By April, the consequences of the coronavirus pandemic were being felt by most of the world, forcing entire economies to come to a standstill. The (albeit temporary) environmental silver lining? Shutting down factories and taking cars off the road led to a 40 percent reduction in the average level of nitrogen dioxide (NO2) pollution in Europe, reportedly avoiding over 11,000 deaths relating to air pollution in April alone.
May – Oil Turmoil
Lockdown kept our cars in their driveways, and as a result the oil market went into meltdown; a surplus of oil caused prices to dip below zero for the first time in history. Netflix did rather better, with their share price rocketing to a new record high of $448 (£360), taking its market value to higher than oil giant Exxon Mobil. Time will tell what impact this will have once “normal” life resumes, but a volatile oil market will likely place greater importance on oil and gas producers diversifying and investing in greener alternatives, according to experts.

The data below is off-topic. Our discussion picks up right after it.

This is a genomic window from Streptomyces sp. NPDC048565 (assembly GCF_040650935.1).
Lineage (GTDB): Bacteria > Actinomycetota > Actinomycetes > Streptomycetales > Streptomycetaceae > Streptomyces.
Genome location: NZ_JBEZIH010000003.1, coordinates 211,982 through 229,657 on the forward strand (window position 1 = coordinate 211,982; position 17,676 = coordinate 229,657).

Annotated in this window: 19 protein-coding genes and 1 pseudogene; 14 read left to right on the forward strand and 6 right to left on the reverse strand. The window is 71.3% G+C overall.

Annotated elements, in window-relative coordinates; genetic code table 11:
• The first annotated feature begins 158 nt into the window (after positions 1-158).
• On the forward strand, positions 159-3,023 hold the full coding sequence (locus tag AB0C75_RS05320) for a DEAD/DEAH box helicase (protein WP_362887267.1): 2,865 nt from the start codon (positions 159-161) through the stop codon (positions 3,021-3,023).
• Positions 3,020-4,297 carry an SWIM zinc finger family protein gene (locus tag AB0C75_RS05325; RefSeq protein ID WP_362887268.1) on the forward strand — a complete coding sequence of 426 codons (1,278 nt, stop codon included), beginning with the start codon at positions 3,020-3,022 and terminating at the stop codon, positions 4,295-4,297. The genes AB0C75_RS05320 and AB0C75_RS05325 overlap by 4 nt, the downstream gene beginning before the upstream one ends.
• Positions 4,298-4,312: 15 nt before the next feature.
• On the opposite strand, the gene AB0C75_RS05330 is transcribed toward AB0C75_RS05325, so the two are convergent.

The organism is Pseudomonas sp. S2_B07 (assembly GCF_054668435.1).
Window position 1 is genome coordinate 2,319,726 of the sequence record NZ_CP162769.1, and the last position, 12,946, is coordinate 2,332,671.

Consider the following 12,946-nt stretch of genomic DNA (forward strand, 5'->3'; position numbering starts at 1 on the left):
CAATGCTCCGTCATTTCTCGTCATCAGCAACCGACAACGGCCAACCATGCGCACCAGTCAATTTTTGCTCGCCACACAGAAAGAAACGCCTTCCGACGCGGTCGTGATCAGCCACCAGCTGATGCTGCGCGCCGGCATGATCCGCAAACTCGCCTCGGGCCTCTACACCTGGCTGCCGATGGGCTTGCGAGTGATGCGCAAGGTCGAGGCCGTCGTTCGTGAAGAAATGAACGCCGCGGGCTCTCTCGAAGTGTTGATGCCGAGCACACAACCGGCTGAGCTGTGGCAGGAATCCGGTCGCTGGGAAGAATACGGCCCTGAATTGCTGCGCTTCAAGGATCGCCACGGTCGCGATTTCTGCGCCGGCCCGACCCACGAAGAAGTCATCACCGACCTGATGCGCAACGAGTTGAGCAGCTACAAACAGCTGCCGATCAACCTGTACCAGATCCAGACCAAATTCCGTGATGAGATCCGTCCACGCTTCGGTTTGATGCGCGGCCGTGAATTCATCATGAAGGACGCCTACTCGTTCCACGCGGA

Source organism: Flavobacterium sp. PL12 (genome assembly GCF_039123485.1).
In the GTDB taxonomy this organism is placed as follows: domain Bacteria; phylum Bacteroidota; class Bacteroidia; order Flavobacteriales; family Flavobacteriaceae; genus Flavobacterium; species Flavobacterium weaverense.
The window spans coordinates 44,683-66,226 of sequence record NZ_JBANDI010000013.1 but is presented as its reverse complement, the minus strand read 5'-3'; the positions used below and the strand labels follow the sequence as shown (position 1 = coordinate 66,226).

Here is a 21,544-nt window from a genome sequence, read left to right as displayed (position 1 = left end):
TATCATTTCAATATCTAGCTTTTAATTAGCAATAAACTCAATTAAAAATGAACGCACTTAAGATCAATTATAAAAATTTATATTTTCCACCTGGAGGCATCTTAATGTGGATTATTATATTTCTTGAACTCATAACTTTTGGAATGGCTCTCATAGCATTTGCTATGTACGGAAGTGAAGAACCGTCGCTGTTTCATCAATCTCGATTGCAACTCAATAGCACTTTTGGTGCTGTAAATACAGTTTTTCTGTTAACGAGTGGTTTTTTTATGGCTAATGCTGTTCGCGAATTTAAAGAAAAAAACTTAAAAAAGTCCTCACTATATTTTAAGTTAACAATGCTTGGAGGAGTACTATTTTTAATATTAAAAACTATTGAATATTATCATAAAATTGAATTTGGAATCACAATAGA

June – An Arctic Heatwave
The remote Siberian town of Verkhoyansk is usually known for its extreme cold, but on the 20th of June, the mercury soared to a sweltering 38°C. It wasn’t a one-off: temperatures in the Arctic are rising faster than elsewhere. Not only does this spell trouble for the Arctic’s sea ice and the wildlife that rely on it for shelter and food, the icy continent helps to regulate the world’s temperature, reflecting heat from the sun – known as the albedo effect. Warmer temperatures also risk releasing frozen methane deposits, which have a warming effect 80 times stronger than carbon dioxide over 20 years.
July – Apple’s Climate Neutral Plan
Apple unveiled its plan to become carbon neutral by 2030, across its entire business and manufacturing supply chain. This means that every Apple device sold will have net zero climate impact. It’s a big undertaking, considering their current carbon footprint is 25.1M metric tonnes of CO2 (for context, that’s roughly half of Portugal’s 2019 emissions). Their ten-year roadmap includes transitioning their entire manufacturing supply chain to 100 percent renewable electricity, and only using recycled and renewable materials.